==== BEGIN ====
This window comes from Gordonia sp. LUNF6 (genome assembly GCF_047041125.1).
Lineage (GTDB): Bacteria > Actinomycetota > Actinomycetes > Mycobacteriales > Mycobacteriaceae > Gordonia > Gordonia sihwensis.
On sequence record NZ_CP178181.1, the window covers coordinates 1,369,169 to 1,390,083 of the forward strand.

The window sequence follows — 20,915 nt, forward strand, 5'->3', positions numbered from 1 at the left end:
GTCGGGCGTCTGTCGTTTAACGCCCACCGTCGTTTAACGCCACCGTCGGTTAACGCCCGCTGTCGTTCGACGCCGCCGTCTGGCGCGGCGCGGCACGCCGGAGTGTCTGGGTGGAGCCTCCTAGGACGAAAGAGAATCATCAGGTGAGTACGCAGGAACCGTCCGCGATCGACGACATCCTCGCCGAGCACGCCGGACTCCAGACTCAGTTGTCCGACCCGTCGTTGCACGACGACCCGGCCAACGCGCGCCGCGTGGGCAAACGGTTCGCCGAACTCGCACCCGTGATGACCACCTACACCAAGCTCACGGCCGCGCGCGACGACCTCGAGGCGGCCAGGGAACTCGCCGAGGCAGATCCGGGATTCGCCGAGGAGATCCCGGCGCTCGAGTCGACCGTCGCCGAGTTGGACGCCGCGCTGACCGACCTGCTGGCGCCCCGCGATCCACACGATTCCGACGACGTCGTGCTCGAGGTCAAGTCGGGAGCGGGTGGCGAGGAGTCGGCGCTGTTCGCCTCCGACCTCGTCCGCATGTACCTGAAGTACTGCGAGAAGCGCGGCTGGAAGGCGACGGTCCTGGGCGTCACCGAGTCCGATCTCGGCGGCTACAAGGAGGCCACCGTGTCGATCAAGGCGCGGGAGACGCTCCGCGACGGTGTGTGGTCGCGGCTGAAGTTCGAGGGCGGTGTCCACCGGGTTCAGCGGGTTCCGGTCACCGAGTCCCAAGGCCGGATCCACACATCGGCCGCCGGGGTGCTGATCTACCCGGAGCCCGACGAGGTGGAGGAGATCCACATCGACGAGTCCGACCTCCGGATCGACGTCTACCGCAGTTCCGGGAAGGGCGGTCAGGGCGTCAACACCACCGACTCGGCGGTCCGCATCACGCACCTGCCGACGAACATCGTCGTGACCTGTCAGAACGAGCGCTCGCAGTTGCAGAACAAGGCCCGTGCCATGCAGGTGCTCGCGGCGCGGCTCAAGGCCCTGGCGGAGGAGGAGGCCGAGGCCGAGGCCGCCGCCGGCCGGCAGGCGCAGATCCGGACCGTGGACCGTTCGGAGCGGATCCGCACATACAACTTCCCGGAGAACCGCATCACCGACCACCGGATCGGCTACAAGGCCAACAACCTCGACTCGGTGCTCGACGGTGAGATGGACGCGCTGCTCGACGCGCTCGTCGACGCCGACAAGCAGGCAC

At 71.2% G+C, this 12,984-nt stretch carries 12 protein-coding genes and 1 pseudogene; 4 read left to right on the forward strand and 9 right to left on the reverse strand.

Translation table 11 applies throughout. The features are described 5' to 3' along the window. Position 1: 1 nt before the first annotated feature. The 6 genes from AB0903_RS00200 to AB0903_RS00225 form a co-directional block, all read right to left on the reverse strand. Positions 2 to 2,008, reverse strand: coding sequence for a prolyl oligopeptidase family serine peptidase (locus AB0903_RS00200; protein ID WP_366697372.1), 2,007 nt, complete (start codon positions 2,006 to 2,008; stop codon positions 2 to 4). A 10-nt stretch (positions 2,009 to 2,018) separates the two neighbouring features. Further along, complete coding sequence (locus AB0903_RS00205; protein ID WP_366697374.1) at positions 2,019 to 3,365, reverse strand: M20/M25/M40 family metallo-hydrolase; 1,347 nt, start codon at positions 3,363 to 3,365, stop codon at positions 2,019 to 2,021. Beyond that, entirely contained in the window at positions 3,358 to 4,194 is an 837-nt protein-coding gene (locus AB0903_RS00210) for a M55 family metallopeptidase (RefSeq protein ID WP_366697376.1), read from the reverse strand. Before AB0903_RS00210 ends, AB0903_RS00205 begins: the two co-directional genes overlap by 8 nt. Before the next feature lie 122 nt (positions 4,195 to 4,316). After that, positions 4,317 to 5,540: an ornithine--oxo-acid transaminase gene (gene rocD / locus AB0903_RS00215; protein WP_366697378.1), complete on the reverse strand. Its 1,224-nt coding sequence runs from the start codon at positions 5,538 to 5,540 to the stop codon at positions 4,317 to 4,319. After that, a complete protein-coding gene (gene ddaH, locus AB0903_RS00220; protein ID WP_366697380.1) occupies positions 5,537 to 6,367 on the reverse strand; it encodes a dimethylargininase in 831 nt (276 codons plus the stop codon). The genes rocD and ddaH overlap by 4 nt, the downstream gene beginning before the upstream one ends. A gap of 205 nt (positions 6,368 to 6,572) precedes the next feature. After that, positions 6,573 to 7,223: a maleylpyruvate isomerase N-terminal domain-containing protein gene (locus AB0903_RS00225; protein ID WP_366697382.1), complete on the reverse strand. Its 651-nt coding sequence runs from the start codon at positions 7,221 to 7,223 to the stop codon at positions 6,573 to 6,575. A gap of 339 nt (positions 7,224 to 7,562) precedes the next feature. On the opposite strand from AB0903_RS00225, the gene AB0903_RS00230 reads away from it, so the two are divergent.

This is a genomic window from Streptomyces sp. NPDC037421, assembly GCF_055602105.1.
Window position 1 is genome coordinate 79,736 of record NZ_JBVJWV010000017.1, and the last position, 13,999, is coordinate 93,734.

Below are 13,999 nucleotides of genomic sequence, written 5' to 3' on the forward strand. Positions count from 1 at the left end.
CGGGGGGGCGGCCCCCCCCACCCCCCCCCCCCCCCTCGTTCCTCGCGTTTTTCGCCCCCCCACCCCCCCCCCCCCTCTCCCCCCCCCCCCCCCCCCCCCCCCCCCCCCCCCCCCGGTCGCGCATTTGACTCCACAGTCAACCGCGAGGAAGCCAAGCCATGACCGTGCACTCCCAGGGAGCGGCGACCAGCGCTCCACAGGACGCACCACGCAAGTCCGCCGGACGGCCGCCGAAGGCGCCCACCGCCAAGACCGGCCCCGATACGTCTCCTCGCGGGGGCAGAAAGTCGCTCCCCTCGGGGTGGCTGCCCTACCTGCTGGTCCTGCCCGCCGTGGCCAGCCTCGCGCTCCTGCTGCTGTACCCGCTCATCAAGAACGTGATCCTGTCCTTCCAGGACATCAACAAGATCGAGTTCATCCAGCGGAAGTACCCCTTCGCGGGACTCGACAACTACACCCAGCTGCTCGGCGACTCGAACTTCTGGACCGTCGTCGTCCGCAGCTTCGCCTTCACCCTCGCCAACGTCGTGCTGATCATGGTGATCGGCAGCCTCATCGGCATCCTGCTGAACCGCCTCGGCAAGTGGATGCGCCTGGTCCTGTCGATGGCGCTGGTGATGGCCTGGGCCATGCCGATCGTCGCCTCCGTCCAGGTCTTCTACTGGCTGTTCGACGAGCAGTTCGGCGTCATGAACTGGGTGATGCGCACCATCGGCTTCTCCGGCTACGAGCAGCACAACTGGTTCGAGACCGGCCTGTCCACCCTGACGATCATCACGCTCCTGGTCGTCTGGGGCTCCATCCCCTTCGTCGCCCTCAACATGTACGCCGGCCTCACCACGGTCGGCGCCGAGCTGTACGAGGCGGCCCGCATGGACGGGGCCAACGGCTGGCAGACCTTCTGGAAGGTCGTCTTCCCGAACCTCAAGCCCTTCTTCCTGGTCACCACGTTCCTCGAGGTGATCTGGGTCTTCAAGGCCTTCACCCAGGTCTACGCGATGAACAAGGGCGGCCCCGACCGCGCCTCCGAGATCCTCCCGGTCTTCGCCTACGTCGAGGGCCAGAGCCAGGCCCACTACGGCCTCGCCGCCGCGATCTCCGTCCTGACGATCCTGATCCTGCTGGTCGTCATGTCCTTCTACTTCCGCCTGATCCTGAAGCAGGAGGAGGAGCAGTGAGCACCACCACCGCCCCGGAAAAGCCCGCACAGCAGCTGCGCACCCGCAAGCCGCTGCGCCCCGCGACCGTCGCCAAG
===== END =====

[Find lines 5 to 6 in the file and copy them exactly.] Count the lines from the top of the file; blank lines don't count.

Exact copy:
GTCGGGCGTCTGTCGTTTAACGCCCACCGTCGTTTAACGCCACCGTCGGTTAACGCCCGCTGTCGTTCGACGCCGCCGTCTGGCGCGGCGCGGCACGCCGGAGTGTCTGGGTGGAGCCTCCTAGGACGAAAGAGAATCATCAGGTGAGTACGCAGGAACCGTCCGCGATCGACGACATCCTCGCCGAGCACGCCGGACTCCAGACTCAGTTGTCCGACCCGTCGTTGCACGACGACCCGGCCAACGCGCGCCGCGTGGGCAAACGGTTCGCCGAACTCGCACCCGTGATGACCACCTACACCAAGCTCACGGCCGCGCGCGACGACCTCGAGGCGGCCAGGGAACTCGCCGAGGCAGATCCGGGATTCGCCGAGGAGATCCCGGCGCTCGAGTCGACCGTCGCCGAGTTGGACGCCGCGCTGACCGACCTGCTGGCGCCCCGCGATCCACACGATTCCGACGACGTCGTGCTCGAGGTCAAGTCGGGAGCGGGTGGCGAGGAGTCGGCGCTGTTCGCCTCCGACCTCGTCCGCATGTACCTGAAGTACTGCGAGAAGCGCGGCTGGAAGGCGACGGTCCTGGGCGTCACCGAGTCCGATCTCGGCGGCTACAAGGAGGCCACCGTGTCGATCAAGGCGCGGGAGACGCTCCGCGACGGTGTGTGGTCGCGGCTGAAGTTCGAGGGCGGTGTCCACCGGGTTCAGCGGGTTCCGGTCACCGAGTCCCAAGGCCGGATCCACACATCGGCCGCCGGGGTGCTGATCTACCCGGAGCCCGACGAGGTGGAGGAGATCCACATCGACGAGTCCGACCTCCGGATCGACGTCTACCGCAGTTCCGGGAAGGGCGGTCAGGGCGTCAACACCACCGACTCGGCGGTCCGCATCACGCACCTGCCGACGAACATCGTCGTGACCTGTCAGAACGAGCGCTCGCAGTTGCAGAACAAGGCCCGTGCCATGCAGGTGCTCGCGGCGCGGCTCAAGGCCCTGGCGGAGGAGGAGGCCGAGGCCGAGGCCGCCGCCGGCCGGCAGGCGCAGATCCGGACCGTGGACCGTTCGGAGCGGATCCGCACATACAACTTCCCGGAGAACCGCATCACCGACCACCGGATCGGCTACAAGGCCAACAACCTCGACTCGGTGCTCGACGGTGAGATGGACGCGCTGCTCGACGCGCTCGTCGACGCCGACAAGCAGGCAC

At 71.2% G+C, this 12,984-nt stretch carries 12 protein-coding genes and 1 pseudogene; 4 read left to right on the forward strand and 9 right to left on the reverse strand.